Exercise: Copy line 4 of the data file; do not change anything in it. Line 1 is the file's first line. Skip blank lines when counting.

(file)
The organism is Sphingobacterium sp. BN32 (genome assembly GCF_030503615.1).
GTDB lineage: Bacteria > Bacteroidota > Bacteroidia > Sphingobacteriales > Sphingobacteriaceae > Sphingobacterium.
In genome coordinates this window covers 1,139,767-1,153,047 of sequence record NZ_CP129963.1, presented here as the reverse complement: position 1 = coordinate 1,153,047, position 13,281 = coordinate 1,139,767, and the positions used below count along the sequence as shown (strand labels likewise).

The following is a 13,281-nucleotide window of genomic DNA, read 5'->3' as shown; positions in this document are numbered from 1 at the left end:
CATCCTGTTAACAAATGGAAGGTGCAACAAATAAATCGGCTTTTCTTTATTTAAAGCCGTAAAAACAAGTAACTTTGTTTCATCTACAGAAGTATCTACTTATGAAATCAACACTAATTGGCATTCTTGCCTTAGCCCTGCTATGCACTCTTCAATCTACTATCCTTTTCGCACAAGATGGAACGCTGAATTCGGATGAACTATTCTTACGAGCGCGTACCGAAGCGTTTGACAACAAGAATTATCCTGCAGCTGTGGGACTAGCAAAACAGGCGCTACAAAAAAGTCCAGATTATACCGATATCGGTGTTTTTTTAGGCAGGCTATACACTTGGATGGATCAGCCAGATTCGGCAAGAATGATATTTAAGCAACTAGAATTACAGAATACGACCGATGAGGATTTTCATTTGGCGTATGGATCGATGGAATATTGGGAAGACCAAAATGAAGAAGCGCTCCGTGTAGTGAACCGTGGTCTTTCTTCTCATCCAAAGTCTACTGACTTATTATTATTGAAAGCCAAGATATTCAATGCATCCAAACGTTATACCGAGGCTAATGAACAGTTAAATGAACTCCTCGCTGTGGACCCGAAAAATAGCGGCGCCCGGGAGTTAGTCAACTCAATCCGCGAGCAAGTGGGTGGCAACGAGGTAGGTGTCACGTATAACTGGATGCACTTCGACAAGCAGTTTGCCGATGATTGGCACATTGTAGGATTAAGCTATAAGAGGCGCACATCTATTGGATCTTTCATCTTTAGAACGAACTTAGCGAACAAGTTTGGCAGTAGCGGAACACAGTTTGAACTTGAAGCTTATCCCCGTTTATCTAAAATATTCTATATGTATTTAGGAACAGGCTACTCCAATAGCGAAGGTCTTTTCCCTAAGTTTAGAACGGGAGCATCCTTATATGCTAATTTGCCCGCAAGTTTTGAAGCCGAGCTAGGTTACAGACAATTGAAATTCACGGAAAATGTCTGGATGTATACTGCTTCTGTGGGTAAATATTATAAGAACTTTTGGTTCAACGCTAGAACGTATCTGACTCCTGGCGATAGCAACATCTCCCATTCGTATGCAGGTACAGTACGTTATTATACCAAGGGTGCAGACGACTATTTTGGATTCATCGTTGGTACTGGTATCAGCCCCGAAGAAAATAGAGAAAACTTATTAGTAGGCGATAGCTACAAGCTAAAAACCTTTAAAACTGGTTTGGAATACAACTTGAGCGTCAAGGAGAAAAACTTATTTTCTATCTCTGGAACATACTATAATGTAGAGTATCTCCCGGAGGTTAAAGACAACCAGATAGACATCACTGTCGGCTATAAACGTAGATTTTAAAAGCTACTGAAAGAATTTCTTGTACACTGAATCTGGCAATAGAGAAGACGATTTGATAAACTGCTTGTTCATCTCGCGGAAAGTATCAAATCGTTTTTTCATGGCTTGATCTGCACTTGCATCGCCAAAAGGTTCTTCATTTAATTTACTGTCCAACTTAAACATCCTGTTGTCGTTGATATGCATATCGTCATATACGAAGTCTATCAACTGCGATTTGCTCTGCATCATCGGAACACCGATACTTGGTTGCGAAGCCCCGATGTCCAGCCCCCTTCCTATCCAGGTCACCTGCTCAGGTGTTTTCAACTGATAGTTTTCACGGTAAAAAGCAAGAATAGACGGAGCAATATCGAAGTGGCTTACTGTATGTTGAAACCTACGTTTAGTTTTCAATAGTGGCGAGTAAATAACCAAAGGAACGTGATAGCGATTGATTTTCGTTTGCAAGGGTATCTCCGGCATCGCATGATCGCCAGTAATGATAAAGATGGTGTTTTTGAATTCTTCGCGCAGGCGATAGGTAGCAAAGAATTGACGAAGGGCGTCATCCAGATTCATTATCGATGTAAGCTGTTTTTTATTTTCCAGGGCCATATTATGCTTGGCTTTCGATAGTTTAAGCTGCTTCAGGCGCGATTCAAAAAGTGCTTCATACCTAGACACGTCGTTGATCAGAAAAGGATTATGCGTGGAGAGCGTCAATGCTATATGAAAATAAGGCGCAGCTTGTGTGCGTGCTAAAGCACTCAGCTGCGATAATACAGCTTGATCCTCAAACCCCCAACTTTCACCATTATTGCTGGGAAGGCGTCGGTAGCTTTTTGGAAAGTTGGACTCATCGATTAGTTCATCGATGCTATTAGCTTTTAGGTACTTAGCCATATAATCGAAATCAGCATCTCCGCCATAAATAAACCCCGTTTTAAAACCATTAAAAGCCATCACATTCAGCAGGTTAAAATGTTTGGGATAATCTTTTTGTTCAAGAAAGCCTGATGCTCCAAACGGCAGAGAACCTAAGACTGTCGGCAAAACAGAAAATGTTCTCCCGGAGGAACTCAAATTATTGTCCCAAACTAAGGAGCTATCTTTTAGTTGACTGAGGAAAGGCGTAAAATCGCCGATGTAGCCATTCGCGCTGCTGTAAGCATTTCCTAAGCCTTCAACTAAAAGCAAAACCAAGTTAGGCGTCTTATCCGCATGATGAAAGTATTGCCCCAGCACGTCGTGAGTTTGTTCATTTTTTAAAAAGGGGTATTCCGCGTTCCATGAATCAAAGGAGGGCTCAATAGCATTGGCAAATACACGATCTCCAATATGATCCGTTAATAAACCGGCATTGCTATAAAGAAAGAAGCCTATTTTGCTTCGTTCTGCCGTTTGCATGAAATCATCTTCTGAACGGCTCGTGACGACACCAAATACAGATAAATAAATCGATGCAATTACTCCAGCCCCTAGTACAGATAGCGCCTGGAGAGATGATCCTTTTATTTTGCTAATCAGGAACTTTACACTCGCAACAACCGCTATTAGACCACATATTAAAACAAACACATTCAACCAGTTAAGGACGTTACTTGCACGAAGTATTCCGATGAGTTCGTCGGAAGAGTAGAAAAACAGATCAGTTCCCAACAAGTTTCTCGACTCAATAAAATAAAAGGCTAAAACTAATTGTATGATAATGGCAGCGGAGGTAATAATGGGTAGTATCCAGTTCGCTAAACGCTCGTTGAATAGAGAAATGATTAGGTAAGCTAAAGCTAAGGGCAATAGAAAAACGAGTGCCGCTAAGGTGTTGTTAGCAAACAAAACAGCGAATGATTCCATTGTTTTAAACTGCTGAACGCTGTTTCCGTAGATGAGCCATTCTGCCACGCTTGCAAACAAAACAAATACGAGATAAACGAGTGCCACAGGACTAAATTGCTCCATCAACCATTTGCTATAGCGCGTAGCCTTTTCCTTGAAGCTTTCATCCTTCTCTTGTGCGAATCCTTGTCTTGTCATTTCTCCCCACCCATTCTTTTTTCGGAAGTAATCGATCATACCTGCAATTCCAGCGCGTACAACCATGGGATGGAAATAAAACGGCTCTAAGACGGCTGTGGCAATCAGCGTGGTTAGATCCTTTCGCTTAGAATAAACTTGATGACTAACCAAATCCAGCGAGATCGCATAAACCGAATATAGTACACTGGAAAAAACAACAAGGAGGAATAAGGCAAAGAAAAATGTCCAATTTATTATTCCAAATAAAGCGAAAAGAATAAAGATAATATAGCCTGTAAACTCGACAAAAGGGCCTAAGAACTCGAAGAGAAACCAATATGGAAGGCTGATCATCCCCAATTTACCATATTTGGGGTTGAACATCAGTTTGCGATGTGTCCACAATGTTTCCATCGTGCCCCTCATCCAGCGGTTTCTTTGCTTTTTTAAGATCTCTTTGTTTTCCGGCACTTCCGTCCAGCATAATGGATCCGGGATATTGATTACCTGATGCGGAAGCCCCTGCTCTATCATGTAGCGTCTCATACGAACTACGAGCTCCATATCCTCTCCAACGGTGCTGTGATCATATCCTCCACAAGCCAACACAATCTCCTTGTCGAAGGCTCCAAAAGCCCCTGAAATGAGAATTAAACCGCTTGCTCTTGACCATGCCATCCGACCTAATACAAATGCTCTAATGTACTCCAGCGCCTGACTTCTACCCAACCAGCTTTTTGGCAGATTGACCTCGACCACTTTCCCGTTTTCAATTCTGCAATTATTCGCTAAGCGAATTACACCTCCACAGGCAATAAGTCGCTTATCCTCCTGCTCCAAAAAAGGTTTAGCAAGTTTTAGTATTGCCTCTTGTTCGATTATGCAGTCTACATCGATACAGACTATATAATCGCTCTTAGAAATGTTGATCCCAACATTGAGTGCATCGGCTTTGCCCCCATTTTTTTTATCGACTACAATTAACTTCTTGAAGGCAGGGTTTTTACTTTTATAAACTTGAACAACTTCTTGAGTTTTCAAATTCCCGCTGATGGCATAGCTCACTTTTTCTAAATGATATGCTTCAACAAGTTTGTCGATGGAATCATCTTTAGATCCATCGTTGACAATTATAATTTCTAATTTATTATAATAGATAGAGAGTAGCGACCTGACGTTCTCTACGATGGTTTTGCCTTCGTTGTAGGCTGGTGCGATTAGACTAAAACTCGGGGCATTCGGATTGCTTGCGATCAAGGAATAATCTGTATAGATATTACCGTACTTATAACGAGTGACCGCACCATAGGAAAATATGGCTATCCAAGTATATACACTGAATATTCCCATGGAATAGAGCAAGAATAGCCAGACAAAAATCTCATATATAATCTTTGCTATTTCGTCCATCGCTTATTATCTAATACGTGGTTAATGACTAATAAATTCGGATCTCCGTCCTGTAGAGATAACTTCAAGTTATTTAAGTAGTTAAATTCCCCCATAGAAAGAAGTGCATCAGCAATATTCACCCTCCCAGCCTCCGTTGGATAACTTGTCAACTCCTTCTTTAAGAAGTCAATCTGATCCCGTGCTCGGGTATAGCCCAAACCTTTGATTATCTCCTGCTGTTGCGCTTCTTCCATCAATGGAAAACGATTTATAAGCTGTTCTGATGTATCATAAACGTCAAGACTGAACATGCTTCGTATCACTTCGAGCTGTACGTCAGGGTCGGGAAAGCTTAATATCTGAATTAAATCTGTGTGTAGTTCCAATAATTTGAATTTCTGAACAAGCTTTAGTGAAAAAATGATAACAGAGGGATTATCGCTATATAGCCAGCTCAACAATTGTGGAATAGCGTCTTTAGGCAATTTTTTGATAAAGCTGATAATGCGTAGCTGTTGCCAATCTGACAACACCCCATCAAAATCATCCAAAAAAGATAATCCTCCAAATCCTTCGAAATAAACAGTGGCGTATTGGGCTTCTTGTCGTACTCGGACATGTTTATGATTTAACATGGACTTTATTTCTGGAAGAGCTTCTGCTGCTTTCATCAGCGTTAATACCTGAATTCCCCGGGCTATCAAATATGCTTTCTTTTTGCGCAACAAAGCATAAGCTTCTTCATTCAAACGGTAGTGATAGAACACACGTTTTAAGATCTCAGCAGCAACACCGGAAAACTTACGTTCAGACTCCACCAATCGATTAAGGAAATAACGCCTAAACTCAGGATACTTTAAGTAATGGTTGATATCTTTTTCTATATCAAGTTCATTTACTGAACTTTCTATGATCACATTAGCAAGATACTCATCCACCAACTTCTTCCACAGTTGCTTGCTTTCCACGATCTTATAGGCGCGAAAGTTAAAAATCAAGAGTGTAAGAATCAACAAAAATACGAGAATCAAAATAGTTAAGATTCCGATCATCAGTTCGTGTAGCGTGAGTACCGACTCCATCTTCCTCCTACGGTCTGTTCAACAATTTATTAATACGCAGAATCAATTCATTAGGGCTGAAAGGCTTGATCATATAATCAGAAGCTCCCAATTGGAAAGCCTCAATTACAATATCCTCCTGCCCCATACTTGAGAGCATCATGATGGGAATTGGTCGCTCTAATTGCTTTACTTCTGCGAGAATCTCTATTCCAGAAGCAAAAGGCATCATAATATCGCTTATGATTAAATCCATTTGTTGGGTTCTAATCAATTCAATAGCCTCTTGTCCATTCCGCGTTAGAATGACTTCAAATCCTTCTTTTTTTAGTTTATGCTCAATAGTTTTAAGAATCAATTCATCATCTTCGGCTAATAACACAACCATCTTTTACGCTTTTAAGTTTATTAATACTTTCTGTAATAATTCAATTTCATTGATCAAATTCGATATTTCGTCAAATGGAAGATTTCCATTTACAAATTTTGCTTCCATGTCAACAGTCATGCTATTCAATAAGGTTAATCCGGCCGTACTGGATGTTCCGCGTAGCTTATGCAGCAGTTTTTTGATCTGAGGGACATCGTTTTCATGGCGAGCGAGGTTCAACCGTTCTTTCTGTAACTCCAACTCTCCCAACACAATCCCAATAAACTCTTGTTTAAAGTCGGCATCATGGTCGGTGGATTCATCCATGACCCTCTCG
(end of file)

The following is a 13,281-nucleotide window of genomic DNA, read 5'->3' as shown; positions in this document are numbered from 1 at the left end: